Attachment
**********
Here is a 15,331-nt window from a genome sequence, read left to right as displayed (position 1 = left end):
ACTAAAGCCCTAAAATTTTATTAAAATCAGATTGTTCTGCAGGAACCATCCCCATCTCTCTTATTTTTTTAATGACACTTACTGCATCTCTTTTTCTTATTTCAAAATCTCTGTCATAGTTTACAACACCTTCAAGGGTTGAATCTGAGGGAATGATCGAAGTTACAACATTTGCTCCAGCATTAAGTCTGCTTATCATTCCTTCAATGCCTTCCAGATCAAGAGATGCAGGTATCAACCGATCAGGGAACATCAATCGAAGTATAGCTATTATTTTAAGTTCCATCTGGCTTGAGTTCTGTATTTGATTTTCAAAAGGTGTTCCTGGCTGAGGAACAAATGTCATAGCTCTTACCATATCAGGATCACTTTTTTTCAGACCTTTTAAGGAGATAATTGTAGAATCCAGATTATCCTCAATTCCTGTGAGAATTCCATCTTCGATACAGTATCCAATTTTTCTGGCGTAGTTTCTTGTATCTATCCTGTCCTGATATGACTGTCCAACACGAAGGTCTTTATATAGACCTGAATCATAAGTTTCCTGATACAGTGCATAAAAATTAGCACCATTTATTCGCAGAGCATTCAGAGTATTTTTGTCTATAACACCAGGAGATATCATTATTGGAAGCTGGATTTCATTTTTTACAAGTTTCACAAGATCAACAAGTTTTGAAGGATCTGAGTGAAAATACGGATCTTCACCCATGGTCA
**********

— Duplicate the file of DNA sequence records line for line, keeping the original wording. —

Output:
Here is a 15,331-nt window from a genome sequence, read left to right as displayed (position 1 = left end):
ACTAAAGCCCTAAAATTTTATTAAAATCAGATTGTTCTGCAGGAACCATCCCCATCTCTCTTATTTTTTTAATGACACTTACTGCATCTCTTTTTCTTATTTCAAAATCTCTGTCATAGTTTACAACACCTTCAAGGGTTGAATCTGAGGGAATGATCGAAGTTACAACATTTGCTCCAGCATTAAGTCTGCTTATCATTCCTTCAATGCCTTCCAGATCAAGAGATGCAGGTATCAACCGATCAGGGAACATCAATCGAAGTATAGCTATTATTTTAAGTTCCATCTGGCTTGAGTTCTGTATTTGATTTTCAAAAGGTGTTCCTGGCTGAGGAACAAATGTCATAGCTCTTACCATATCAGGATCACTTTTTTTCAGACCTTTTAAGGAGATAATTGTAGAATCCAGATTATCCTCAATTCCTGTGAGAATTCCATCTTCGATACAGTATCCAATTTTTCTGGCGTAGTTTCTTGTATCTATCCTGTCCTGATATGACTGTCCAACACGAAGGTCTTTATATAGACCTGAATCATAAGTTTCCTGATACAGTGCATAAAAATTAGCACCATTTATTCGCAGAGCATTCAGAGTATTTTTGTCTATAACACCAGGAGATATCATTATTGGAAGCTGGATTTCATTTTTTACAAGTTTCACAAGATCAACAAGTTTTGAAGGATCTGAGTGAAAATACGGATCTTCACCCATGGTCA